Subscriptions to scouting services may be paid for only from gift accounts.
A. Procedures and Appeals (III-B)
Each institution is required to have an eligibility procedure in place, supervised by a designated eligibility officer. For both Ivy and NCAA rules, final eligibility rulings for Ivy athletes are made
by the Ivy Office,which is authorized to conduct inquiries into eligibility questions and to have the full cooperation of all institutional personnel in these inquiries; appeals are available to the Ivy Policy Committee. Questions about the eligibility of athletes at other Ivy schools ordinarily are pursued by the eligibility officer or athletics administrators rather than by coaches.
B. NCAA Rules (III-A)
All Ivy varsity and junior varsity student-athletes must be eligible to compete according to all NCAA eligibility rules, including satisfactory progress and initial eligibility as certified by the NCAA Clearinghouse, regardless of whether the sport is or is not an NCAA championship or “emerging” sport.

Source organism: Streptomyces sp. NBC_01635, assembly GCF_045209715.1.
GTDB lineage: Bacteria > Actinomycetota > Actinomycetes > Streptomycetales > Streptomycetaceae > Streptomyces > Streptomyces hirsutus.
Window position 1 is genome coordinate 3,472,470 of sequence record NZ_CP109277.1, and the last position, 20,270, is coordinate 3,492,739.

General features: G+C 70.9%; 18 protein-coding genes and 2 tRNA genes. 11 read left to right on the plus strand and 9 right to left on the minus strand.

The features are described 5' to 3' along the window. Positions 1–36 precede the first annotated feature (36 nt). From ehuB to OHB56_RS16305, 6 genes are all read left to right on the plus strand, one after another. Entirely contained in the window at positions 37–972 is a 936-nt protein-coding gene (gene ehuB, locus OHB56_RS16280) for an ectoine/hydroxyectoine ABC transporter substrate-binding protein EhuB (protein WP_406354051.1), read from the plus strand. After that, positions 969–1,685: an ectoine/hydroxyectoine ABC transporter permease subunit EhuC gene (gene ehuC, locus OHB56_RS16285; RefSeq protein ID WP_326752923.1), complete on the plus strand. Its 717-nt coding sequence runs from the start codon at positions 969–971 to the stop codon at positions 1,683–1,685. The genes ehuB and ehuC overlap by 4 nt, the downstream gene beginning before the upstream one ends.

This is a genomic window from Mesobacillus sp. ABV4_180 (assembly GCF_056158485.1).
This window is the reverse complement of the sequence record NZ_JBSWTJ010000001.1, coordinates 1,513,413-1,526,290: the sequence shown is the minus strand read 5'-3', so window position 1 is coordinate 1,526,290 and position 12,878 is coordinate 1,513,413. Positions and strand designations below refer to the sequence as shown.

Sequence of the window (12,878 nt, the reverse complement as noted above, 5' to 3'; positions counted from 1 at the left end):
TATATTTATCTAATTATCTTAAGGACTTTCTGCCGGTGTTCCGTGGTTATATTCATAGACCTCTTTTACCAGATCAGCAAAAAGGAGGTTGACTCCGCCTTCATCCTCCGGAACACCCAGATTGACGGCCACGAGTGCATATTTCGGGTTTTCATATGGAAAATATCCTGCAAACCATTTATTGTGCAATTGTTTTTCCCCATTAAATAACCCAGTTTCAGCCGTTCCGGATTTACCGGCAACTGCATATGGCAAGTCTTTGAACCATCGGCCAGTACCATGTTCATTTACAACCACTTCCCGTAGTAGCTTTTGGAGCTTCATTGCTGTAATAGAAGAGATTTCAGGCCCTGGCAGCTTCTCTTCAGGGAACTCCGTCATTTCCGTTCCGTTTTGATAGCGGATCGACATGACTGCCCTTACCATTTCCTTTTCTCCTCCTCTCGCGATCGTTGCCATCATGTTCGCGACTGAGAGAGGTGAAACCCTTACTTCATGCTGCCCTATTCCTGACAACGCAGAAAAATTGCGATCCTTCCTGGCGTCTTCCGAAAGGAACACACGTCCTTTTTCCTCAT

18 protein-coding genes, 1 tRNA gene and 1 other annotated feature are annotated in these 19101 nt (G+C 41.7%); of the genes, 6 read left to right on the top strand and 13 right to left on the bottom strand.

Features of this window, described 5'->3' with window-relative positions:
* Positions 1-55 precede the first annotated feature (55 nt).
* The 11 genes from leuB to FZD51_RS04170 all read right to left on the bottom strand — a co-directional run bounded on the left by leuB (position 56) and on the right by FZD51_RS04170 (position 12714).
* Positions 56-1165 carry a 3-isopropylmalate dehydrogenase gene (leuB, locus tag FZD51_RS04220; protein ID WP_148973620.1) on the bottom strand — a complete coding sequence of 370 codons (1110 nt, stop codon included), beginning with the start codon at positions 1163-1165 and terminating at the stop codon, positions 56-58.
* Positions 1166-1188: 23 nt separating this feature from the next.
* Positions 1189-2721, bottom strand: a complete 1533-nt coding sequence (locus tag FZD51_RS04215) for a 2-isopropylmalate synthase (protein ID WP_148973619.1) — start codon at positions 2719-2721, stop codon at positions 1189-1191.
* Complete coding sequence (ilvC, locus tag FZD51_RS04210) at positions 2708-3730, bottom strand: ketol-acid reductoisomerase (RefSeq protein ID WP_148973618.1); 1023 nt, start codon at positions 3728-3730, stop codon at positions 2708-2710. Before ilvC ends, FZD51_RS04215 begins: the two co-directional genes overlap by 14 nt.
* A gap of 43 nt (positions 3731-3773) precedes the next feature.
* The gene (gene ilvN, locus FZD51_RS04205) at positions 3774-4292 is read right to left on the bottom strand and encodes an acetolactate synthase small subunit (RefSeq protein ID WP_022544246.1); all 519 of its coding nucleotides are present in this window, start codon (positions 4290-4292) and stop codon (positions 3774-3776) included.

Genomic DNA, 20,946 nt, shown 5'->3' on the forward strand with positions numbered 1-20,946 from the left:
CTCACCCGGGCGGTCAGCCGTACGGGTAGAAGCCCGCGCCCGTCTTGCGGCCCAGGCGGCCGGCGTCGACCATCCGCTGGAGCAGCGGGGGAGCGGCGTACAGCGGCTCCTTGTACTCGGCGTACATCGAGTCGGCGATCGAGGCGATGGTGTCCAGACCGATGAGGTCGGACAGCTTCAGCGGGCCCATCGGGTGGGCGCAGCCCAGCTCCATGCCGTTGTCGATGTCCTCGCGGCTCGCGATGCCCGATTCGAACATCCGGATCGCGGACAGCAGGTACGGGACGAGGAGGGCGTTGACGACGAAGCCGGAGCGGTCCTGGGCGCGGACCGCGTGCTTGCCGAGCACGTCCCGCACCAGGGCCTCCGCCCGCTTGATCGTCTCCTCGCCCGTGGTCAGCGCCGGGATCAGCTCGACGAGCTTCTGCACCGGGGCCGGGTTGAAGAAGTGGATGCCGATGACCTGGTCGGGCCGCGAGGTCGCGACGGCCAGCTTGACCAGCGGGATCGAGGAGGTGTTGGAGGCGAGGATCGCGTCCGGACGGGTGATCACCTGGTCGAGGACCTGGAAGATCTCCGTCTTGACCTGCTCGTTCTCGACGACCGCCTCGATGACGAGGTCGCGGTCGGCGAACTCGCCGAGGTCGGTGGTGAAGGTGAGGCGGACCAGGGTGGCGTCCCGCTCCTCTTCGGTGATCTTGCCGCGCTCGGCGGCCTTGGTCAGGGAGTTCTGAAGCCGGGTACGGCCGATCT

C. Amateurism (IV-B, C)
A student competing in intercollegiate athletics must be an amateur in good standing. Whereas NCAA rules apply only to the sport in which the student requests eligibility, Ivy rules proscribe eligibility in all sports if a student is professionalized in any sport. Also different from NCAA rules, Ivy rules do not allow a student to practice with a professional team. Tryouts with professional teams are all under specific circumstances and should be discussed with the institution's compliance officer on a case-by-case basis.
Ivy rules provide that a student who is willing to give up eligibility in one sport may engage in the following actions in that sport while maintaining eligibility in other sports:
1. sign with an agent for representation in the one sport, as long as the student receives no money;
2. assemble clippings, photographs, etc. for use by the agent; 3. enter his/her name in that sport's draft;
4. travel to a professional team's location in that sport to have a physical examination and to be tested as long as the student pays his/her own way.